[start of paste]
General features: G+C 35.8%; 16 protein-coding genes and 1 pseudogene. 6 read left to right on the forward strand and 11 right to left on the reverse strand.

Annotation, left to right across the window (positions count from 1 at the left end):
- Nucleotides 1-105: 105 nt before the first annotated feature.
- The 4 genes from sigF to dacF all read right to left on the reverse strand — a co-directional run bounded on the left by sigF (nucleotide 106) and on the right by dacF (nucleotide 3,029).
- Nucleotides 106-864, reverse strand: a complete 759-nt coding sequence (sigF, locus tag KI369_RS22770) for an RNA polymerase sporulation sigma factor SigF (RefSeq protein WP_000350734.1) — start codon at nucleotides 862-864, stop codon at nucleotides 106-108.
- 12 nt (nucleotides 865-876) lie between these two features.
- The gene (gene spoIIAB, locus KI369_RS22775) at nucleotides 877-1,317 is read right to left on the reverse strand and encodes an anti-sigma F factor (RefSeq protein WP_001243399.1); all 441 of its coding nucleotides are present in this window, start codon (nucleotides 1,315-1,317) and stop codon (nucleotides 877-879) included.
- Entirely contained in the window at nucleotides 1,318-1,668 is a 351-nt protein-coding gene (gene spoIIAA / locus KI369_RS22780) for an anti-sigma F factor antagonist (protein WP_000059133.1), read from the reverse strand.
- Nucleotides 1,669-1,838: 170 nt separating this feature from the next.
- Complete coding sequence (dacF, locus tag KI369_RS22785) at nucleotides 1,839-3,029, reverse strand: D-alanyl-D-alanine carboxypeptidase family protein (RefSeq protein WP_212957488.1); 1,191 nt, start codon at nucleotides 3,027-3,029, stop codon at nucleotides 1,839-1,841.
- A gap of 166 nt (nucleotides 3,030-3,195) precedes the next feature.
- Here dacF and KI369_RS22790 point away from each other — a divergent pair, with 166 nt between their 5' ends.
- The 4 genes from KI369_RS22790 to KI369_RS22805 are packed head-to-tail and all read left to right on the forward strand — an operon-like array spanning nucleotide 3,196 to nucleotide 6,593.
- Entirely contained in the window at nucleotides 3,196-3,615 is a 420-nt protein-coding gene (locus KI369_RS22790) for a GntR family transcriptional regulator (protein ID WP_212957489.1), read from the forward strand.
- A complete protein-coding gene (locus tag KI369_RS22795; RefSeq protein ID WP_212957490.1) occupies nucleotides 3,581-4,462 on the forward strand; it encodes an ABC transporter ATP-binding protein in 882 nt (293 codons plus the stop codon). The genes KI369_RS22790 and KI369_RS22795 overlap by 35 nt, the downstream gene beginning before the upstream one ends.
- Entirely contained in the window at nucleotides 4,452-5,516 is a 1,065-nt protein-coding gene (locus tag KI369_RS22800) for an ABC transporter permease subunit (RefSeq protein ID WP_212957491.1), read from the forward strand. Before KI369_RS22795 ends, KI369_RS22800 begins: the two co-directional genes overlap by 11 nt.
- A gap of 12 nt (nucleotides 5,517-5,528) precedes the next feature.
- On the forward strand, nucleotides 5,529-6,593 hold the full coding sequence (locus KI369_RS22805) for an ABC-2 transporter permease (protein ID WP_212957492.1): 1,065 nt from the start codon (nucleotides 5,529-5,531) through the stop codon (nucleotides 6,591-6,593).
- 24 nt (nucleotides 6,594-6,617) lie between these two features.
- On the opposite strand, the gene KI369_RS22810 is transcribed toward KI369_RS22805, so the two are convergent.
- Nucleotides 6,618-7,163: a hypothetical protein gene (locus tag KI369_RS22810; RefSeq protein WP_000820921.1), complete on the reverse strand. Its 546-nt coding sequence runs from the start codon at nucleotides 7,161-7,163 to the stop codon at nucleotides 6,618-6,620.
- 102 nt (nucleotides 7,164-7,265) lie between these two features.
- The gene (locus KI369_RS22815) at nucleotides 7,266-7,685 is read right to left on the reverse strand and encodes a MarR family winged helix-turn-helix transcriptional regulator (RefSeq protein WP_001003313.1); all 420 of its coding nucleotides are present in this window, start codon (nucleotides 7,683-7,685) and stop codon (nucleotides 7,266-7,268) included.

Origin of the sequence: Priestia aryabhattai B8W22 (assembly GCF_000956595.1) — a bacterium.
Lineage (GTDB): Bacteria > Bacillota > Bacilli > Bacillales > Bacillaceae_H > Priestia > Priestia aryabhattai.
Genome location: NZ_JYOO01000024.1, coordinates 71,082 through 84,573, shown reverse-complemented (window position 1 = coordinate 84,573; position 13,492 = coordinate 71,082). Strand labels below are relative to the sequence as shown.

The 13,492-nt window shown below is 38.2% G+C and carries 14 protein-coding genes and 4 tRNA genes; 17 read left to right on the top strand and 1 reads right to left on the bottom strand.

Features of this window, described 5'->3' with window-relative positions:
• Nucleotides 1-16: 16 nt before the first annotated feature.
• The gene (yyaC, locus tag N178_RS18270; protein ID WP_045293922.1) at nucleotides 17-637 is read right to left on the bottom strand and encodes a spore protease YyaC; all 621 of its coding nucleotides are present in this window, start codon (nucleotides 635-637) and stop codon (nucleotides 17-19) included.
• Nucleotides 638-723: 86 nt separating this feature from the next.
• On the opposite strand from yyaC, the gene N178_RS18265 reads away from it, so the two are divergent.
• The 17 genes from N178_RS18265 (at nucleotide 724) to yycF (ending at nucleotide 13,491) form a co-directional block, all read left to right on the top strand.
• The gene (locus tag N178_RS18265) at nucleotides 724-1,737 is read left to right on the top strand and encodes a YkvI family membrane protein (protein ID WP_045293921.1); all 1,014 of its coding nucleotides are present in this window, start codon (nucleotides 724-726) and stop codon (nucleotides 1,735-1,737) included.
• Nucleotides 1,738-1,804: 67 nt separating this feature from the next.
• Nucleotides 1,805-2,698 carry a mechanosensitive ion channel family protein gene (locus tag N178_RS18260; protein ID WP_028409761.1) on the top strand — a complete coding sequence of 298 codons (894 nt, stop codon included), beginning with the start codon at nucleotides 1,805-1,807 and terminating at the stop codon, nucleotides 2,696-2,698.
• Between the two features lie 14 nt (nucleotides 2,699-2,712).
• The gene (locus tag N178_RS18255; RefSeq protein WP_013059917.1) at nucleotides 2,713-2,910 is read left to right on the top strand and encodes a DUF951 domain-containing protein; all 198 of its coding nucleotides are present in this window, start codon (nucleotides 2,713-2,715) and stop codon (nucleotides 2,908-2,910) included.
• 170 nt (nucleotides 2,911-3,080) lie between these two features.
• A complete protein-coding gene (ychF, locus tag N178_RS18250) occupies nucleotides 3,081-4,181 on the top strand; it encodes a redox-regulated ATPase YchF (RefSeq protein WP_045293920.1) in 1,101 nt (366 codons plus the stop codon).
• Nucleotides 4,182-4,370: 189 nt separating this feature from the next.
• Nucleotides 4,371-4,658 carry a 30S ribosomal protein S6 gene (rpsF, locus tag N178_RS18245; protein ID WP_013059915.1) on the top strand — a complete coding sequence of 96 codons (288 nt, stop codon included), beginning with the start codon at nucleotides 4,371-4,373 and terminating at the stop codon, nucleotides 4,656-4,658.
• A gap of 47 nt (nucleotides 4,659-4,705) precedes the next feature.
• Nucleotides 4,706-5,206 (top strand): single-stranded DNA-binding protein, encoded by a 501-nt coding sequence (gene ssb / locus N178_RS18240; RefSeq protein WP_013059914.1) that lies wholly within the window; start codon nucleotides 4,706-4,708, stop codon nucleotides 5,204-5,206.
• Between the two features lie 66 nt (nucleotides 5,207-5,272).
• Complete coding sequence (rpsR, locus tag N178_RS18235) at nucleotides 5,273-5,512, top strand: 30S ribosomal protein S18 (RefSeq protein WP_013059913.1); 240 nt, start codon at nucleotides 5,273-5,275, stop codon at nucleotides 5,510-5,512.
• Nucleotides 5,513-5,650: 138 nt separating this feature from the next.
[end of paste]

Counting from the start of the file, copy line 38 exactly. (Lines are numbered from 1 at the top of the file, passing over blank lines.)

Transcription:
• The gene (locus tag N178_RS18255; RefSeq protein WP_013059917.1) at nucleotides 2,713-2,910 is read left to right on the top strand and encodes a DUF951 domain-containing protein; all 198 of its coding nucleotides are present in this window, start codon (nucleotides 2,713-2,715) and stop codon (nucleotides 2,908-2,910) included.